Other Meeting´s cities
|Madrid lies at the geographical centre of the Iberian Peninsula and is strategically located for access to other tourist destinations such as Segovia, Toledo, Aranjuez, El Escorial and Cuenca.
True to its traditions, it is a cosmopolitan city blending culture, entertainment and business. Its university life is another of its attractions since it is home to students from Spain and abroad who choose to study at Madrid’s universities because of their reputation and prestige.
Its historic part is a rival to that of any major European city. Its main thoroughfare is the Gran Vía, also known as “little Broadway”. Also worth visiting are the “Barrio de las Letras” (Writers’ Quarter), the Latina and Malasaña quarters, and the Madrid of the Austrias, where one can take a leisurely stroll and enjoy typical Madrilenian and Spanish cuisine.
|Some of the city’s principal architectural and artistic sites include the Royal Palace, the Almudena Cathedral, the Plaza Mayor, the Alcalá Gate, and the collections held by the Prado, Thyssen and Reina Sofía museums, among other.
Its magnificent facilities (the IFEMA Madrid Exhibition Centre, various conference halls), its excellent transport network (which boasts some of Europe’s most important infrastructures, like the Adolfo Suarez Madrid-Barajas Airport or the Madrid underground system), its wide range of accommodation and services and its cutting-edge audiovisual and communications technology have transformed Madrid into an unbeatable business destination.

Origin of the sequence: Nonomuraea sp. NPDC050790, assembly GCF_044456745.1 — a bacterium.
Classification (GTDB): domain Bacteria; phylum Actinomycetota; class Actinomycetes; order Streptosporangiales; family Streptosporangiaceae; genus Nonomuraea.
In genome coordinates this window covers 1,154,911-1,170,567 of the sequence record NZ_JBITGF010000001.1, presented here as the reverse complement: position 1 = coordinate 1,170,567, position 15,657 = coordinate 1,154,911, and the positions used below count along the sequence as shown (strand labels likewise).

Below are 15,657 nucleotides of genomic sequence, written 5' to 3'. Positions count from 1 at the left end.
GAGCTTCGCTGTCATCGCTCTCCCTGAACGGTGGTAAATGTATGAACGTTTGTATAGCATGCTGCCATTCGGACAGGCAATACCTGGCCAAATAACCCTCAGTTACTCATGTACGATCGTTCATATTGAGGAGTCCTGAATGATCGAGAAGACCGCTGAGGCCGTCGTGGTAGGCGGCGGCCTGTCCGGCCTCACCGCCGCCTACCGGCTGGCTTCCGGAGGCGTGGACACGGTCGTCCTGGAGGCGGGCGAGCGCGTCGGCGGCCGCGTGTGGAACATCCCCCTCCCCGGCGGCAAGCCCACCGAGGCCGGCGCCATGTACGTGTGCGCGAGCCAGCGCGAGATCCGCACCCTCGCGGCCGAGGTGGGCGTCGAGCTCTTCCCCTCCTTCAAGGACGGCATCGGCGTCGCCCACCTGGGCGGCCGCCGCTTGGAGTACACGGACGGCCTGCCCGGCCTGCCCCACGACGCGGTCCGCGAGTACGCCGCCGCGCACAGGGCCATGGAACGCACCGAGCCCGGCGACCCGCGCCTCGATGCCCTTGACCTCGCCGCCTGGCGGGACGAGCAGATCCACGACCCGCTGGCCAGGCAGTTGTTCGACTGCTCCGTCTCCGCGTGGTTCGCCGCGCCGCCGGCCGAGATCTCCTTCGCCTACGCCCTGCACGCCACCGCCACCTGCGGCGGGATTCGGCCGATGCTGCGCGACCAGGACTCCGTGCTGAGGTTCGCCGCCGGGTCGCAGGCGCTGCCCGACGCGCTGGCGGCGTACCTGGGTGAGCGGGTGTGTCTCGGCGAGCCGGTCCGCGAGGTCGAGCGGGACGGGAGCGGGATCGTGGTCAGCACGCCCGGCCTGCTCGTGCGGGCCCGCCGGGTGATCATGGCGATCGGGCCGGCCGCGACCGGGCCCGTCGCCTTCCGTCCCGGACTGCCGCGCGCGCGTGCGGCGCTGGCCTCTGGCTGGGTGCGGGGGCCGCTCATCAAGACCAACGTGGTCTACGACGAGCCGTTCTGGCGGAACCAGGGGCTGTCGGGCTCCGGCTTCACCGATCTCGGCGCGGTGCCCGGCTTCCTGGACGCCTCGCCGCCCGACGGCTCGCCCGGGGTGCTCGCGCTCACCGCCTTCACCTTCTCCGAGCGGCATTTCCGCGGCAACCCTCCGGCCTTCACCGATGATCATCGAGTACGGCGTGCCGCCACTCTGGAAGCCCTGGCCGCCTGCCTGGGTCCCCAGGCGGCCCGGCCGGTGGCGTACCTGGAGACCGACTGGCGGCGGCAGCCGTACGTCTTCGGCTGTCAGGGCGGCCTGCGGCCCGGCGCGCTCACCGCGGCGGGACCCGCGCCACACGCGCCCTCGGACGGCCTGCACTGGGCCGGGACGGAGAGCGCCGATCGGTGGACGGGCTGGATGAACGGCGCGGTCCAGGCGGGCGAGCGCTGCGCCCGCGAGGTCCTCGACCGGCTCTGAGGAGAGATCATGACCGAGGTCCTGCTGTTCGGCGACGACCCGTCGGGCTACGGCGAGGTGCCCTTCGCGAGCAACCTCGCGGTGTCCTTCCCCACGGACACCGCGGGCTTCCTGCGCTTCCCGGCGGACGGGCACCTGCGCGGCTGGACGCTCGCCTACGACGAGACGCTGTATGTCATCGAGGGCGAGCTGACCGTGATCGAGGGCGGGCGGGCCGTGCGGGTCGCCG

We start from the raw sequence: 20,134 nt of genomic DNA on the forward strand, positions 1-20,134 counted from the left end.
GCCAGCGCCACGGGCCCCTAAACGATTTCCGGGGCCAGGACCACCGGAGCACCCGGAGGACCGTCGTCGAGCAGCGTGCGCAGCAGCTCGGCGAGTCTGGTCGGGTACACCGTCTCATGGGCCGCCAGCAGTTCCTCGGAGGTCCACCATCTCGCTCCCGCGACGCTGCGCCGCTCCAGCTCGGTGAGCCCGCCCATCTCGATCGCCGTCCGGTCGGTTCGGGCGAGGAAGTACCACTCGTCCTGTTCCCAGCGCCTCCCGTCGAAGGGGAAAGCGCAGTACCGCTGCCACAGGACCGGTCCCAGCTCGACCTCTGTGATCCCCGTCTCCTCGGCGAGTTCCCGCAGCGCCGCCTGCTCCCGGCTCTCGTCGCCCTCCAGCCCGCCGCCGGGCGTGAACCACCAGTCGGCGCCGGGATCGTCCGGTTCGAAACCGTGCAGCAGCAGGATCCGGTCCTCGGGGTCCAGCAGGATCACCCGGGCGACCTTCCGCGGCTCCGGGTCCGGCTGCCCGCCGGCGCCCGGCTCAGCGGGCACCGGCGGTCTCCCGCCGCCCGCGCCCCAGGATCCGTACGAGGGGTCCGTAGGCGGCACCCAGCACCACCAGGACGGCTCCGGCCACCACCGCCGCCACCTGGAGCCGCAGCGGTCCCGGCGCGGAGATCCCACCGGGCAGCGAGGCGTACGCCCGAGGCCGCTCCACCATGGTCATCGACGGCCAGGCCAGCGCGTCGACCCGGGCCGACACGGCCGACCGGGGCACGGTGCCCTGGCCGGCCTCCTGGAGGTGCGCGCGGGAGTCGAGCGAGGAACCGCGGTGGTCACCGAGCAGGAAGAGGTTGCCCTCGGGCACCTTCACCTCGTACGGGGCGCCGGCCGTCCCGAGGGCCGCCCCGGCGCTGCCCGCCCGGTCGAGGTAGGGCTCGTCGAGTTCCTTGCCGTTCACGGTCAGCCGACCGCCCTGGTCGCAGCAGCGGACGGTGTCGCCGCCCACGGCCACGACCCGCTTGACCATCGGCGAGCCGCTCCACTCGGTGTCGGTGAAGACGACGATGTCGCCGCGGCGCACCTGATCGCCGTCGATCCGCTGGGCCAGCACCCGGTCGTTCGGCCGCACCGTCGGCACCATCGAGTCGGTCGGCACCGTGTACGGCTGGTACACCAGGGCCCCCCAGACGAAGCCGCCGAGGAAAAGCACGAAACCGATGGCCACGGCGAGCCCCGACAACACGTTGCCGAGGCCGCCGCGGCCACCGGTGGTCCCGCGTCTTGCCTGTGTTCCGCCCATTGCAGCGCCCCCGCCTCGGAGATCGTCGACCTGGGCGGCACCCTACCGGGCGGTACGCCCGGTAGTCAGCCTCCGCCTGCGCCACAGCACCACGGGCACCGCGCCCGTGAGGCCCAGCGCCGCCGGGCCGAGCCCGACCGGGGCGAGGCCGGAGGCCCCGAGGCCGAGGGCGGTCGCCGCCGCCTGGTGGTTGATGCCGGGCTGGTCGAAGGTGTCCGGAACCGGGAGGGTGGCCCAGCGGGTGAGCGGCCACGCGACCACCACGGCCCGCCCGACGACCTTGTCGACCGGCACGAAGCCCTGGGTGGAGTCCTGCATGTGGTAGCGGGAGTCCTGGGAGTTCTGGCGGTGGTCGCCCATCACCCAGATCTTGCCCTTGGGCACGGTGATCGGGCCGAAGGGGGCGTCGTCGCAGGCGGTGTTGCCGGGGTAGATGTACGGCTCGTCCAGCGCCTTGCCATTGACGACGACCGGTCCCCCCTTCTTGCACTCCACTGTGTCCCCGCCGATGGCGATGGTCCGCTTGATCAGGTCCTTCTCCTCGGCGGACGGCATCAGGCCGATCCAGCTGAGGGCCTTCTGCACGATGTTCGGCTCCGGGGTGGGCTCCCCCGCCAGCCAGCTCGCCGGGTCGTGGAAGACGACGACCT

|71 km from Madrid, Toledo boasts a collection of historic buildings which was declared World Heritage by UNESCO in 1986. It is a city in constant growth, the site of a university and capital of the Castile-La Mancha region, as well as a barometer of Spanish history since it has been the home for different civilizations and cultures: Romans, Visigoths, Moors, Jews, Mozarabs and Christians, all of whom have contributed to the city’s unique historical and monumental heritage.
|Today, Toledo is known as the City of Tolerance or the City of the Three Cultures since for centuries Christians, Jews and Muslims lived there side by side with each other in peace. The city was never divided into rigid quarters for the different religions, which is not to say that each has not left its mark on one or other quarter in particular.
In the thirteenth century, during the reign of Alfonso X, the Wise, Toledo’s School of Translators led it to being considered the European capital of culture and bridge for exchanges between Europe and the East.
|Among its most emblematic monuments, pride of place goes to the Cathedral, the Alcazar, the Mosque of Christ of the Light, the synagogues of Santa Maria la Blanca and of the Transit, and the Monastery of San Juan de los Reyes.
In addition to its historic and monumental heritage, worth highlighting too are its natural resources, its landscapes, its surroundings, areas like the Cigarrales and the Vegas, and its viewpoints.
Toledo has always been the stage for important and renowned events. Various writers have set their works wholly or in part in Toledo, among them Miguel de Cervantes, who made the city the starting-point of Don Quijote’s journey.